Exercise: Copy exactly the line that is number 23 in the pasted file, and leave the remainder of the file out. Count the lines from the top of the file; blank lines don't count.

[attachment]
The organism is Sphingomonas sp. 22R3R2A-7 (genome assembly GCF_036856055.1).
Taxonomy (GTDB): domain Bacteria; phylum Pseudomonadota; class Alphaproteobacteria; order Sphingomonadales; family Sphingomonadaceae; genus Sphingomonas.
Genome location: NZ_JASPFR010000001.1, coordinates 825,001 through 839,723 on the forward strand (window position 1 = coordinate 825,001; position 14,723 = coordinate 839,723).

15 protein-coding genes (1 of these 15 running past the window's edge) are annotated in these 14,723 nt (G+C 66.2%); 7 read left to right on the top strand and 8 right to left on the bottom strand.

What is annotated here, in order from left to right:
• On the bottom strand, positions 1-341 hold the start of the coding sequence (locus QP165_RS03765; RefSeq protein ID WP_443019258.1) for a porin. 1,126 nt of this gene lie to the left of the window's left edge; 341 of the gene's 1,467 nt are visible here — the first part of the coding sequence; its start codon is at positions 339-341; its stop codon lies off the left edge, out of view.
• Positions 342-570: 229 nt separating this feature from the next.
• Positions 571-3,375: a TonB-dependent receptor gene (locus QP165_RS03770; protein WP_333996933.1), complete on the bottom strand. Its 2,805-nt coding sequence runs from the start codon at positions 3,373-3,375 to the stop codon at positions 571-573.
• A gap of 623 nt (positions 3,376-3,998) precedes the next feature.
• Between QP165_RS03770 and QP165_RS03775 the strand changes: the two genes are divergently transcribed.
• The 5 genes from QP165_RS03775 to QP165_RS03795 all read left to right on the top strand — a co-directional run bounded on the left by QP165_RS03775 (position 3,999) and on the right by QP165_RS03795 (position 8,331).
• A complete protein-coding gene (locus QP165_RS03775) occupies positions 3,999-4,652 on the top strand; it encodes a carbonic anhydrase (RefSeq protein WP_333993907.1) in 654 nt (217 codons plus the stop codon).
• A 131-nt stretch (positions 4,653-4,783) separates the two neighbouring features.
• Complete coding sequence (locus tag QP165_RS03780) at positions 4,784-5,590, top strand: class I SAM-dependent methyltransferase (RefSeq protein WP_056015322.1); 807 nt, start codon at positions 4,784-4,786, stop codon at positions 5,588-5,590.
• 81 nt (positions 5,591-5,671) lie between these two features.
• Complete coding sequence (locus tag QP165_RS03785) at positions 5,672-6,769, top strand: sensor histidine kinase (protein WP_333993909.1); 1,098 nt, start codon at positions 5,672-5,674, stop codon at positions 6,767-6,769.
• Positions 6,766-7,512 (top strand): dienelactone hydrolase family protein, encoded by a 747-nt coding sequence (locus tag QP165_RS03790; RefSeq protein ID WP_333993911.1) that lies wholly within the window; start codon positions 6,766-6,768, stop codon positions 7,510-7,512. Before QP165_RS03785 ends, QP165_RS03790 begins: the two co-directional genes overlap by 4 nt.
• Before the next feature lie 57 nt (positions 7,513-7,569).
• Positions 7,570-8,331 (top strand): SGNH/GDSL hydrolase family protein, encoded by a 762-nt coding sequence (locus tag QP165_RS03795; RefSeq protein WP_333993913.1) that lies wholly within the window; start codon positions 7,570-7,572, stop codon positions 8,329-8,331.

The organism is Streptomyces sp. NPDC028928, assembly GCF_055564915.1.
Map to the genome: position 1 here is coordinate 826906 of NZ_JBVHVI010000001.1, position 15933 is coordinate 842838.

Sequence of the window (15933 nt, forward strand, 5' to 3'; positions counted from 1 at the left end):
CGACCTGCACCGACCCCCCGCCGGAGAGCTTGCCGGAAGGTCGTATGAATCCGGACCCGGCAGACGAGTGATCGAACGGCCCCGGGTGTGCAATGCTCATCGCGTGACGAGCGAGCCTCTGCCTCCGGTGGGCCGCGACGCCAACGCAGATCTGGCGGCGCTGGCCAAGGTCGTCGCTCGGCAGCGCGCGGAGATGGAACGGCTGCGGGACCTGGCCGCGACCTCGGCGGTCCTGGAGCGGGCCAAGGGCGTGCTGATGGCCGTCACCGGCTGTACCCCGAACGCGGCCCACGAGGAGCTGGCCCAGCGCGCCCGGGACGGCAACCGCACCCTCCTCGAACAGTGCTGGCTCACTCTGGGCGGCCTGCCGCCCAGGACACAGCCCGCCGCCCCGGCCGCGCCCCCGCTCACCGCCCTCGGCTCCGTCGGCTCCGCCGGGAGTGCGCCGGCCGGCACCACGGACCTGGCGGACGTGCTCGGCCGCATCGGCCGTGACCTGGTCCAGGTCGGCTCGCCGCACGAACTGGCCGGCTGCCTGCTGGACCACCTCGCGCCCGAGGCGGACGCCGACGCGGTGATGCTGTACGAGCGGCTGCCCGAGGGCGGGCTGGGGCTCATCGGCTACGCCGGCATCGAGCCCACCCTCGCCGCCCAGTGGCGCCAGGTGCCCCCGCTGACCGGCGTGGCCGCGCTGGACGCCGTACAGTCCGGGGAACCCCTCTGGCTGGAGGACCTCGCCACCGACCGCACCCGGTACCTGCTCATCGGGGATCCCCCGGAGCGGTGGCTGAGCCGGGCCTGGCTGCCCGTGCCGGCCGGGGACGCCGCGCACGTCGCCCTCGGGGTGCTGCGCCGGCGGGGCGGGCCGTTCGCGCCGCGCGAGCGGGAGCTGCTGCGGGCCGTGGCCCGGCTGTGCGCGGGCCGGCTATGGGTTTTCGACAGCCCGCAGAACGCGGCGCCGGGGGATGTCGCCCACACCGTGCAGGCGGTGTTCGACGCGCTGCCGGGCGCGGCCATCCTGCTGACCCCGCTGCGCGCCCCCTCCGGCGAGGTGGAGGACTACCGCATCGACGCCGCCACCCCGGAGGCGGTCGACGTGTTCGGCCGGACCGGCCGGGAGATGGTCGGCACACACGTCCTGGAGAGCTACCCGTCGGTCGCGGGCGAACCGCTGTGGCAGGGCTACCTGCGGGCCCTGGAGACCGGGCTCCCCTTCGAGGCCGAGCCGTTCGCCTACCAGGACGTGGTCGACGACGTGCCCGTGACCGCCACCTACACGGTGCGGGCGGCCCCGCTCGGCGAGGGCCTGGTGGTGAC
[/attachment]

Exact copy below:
CGACCTGCACCGACCCCCCGCCGGAGAGCTTGCCGGAAGGTCGTATGAATCCGGACCCGGCAGACGAGTGATCGAACGGCCCCGGGTGTGCAATGCTCATCGCGTGACGAGCGAGCCTCTGCCTCCGGTGGGCCGCGACGCCAACGCAGATCTGGCGGCGCTGGCCAAGGTCGTCGCTCGGCAGCGCGCGGAGATGGAACGGCTGCGGGACCTGGCCGCGACCTCGGCGGTCCTGGAGCGGGCCAAGGGCGTGCTGATGGCCGTCACCGGCTGTACCCCGAACGCGGCCCACGAGGAGCTGGCCCAGCGCGCCCGGGACGGCAACCGCACCCTCCTCGAACAGTGCTGGCTCACTCTGGGCGGCCTGCCGCCCAGGACACAGCCCGCCGCCCCGGCCGCGCCCCCGCTCACCGCCCTCGGCTCCGTCGGCTCCGCCGGGAGTGCGCCGGCCGGCACCACGGACCTGGCGGACGTGCTCGGCCGCATCGGCCGTGACCTGGTCCAGGTCGGCTCGCCGCACGAACTGGCCGGCTGCCTGCTGGACCACCTCGCGCCCGAGGCGGACGCCGACGCGGTGATGCTGTACGAGCGGCTGCCCGAGGGCGGGCTGGGGCTCATCGGCTACGCCGGCATCGAGCCCACCCTCGCCGCCCAGTGGCGCCAGGTGCCCCCGCTGACCGGCGTGGCCGCGCTGGACGCCGTACAGTCCGGGGAACCCCTCTGGCTGGAGGACCTCGCCACCGACCGCACCCGGTACCTGCTCATCGGGGATCCCCCGGAGCGGTGGCTGAGCCGGGCCTGGCTGCCCGTGCCGGCCGGGGACGCCGCGCACGTCGCCCTCGGGGTGCTGCGCCGGCGGGGCGGGCCGTTCGCGCCGCGCGAGCGGGAGCTGCTGCGGGCCGTGGCCCGGCTGTGCGCGGGCCGGCTATGGGTTTTCGACAGCCCGCAGAACGCGGCGCCGGGGGATGTCGCCCACACCGTGCAGGCGGTGTTCGACGCGCTGCCGGGCGCGGCCATCCTGCTGACCCCGCTGCGCGCCCCCTCCGGCGAGGTGGAGGACTACCGCATCGACGCCGCCACCCCGGAGGCGGTCGACGTGTTCGGCCGGACCGGCCGGGAGATGGTCGGCACACACGTCCTGGAGAGCTACCCGTCGGTCGCGGGCGAACCGCTGTGGCAGGGCTACCTGCGGGCCCTGGAGACCGGGCTCCCCTTCGAGGCCGAGCCGTTCGCCTACCAGGACGTGGTCGACGACGTGCCCGTGACCGCCACCTACACGGTGCGGGCGGCCCCGCTCGGCGAGGGCCTGGTGGTGAC